“You don’t realize the nuances of individual identity until you see people that struggle similarly to you; in my own upbringing I didn’t see anyone in academia like Professor Nguyen before,” Christine said. “When he came to speak in one of my classes he was talking about his struggle of success and how memory politics played into his own individual career and I was like ‘Wait, that kind of sounds a little bit familiar to me’ … it causes you to reevaluate the trajectory of your career goals and it’s more nuanced than the one-size-fits-all standard that we see in popular culture.”
Tommy Nguyen, a junior majoring in History and International Relations, took Nguyen’s class, AMST 150: The American War in Vietnam, after reading the professor’s 2018 Time Magazine cover story, ‘I Love America. That’s Why I Have to Tell the Truth About It.’ At the end of the semester, Tommy was recommended by the class TA to become Nguyen’s research assistant.
“Professor Viet Nguyen taught me to be angry at different things and to change my anger in different ways,” Tommy said. “Reading The Sympathizer and learning from him has shown me things from different perspectives to help me realize who caused the [Vietnam] War and who were the real villains and who were the real heroes … a lot of the history that we learn [with Nguyen] isn’t just a Vietnamese history, American history or Cambodian history, it’s a human history of us.”
With his highly anticipated sequel to The Sympathizer set to hit shelves next year, Nguyen shared some advice for aspiring writers.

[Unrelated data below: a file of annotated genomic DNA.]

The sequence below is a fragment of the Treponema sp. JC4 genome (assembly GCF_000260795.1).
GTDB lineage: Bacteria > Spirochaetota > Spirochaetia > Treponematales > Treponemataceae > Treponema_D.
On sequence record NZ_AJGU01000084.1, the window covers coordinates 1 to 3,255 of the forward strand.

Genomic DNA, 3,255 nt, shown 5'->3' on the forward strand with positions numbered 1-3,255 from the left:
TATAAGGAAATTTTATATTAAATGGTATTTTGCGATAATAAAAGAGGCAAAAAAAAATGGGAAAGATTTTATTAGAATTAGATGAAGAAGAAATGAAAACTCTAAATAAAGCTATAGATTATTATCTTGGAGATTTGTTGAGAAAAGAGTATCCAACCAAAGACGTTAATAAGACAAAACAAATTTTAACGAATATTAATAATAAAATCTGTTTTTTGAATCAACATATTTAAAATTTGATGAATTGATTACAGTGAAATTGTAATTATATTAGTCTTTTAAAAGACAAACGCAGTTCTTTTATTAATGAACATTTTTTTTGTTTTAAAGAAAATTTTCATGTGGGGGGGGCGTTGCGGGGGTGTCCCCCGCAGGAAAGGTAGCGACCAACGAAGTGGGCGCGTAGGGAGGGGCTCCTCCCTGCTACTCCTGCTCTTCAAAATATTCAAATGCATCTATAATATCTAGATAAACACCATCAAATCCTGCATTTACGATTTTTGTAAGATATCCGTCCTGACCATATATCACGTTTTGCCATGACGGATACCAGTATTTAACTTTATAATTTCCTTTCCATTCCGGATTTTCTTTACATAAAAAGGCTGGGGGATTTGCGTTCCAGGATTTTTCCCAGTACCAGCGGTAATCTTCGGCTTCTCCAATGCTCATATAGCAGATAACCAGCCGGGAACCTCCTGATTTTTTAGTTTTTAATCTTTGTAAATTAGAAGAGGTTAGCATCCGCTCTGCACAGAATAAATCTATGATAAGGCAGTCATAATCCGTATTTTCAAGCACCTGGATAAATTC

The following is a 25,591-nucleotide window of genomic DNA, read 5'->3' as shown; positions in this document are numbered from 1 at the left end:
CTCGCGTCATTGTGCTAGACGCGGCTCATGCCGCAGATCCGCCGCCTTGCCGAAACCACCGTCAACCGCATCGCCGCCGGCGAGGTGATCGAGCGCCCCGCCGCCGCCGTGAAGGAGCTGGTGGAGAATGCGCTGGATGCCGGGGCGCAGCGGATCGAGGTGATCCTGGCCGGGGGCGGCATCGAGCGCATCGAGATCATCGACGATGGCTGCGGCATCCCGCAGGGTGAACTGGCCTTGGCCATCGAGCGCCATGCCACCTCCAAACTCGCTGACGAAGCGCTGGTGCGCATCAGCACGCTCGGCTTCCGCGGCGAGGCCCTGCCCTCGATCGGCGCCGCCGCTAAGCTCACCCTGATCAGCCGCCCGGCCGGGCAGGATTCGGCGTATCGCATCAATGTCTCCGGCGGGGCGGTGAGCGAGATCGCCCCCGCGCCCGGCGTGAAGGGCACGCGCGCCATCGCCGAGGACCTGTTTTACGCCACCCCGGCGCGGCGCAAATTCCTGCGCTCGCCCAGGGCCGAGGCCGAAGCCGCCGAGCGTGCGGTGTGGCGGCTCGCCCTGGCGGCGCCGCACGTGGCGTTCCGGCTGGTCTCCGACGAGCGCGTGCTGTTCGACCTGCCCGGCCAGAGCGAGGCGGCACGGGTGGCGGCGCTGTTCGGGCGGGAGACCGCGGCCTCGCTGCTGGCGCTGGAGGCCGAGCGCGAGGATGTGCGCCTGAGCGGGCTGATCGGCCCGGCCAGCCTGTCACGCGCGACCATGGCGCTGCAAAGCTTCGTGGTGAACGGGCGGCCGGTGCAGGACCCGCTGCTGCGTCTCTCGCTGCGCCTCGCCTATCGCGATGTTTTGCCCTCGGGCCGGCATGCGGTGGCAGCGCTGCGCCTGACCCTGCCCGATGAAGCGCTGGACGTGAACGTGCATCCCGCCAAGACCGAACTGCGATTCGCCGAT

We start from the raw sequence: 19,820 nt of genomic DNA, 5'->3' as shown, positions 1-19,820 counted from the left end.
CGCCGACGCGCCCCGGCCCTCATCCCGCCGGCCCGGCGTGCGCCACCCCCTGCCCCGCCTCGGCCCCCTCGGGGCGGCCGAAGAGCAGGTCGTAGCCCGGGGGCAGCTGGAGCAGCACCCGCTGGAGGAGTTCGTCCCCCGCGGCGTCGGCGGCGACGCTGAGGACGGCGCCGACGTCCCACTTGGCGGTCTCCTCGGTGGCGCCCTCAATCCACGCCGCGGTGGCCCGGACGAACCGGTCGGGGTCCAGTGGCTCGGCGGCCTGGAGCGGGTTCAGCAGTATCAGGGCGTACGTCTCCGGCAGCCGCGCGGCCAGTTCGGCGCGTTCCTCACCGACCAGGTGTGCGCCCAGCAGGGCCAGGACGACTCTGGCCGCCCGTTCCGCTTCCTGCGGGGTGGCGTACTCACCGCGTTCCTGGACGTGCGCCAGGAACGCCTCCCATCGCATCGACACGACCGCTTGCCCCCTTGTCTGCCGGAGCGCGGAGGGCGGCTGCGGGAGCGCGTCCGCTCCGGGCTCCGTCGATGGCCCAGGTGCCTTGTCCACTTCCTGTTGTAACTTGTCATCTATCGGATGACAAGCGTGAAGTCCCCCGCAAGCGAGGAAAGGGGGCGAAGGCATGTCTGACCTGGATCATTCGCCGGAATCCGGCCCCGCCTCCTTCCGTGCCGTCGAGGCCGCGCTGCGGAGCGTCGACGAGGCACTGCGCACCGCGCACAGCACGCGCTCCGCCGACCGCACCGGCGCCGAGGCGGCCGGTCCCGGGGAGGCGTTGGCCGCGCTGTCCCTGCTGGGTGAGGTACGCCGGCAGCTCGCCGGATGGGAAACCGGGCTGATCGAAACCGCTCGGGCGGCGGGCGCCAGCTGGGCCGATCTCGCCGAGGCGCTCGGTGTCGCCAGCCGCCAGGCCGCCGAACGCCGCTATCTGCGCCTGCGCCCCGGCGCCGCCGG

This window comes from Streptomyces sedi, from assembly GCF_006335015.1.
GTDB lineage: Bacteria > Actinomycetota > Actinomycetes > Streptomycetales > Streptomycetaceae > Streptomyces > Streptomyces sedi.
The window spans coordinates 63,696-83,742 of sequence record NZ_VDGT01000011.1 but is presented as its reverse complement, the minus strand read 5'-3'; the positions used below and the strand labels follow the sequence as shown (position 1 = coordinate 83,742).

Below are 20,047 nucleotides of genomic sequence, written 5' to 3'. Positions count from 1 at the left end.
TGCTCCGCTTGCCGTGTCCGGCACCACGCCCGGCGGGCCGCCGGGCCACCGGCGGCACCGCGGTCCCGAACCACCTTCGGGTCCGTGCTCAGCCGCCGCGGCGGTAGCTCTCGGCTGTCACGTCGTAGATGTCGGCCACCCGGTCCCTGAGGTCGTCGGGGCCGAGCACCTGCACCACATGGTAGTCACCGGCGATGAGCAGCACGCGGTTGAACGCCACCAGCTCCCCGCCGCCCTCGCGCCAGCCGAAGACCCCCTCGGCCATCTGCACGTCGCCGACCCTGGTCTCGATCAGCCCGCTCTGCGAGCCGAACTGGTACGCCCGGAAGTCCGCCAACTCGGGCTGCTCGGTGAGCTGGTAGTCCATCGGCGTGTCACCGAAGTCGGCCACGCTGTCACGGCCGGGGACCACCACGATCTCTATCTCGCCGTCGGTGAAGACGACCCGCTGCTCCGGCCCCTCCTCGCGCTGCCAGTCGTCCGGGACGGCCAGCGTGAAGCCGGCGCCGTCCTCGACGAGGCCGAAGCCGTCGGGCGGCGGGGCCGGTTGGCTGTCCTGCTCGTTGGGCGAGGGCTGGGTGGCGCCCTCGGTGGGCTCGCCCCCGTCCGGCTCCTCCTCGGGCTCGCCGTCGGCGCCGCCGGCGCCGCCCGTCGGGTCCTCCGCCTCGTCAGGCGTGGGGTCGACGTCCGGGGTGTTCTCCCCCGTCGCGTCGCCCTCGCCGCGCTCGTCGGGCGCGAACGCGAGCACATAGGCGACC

“If you are coming from a background outside of [the majority] as some kind of disempowered, marginalized, minority population, you may feel the pressure to explain yourself and your culture, to translate yourself, your languages, your customs, and so on and so forth — this is something that must be absolutely resisted by any writer,” Nguyen said. “When I say write like a majority, I don’t mean like a white person, I mean write as if we ourselves are speaking to ourselves, and let everyone else catch up. That’s where you get interesting art, and even hopefully, great art, to come from.”
Given Nguyen’s literary stature, it is likely that much will continue to be made about his significance to the Asian American community. However, Nguyen wants his readers to remember that he is no spokesperson.
“Every time I go and say something in public, I usually try to include some kind of statement to the effect of which ‘I’m not a voice for the voiceless, I’m not a spokesperson,’” Nguyen said.
“I think it’s crucial for all of us to speak out and to be heard, and then if we are somehow successful at it, it’s absolutely crucial for us to say that we are not the spokespeople and not the voices for the voiceless. Our real commitment should not be to be voices for the voiceless, our real commitment should be to abolish the conditions of voicelessness. That’s the true act of justice.”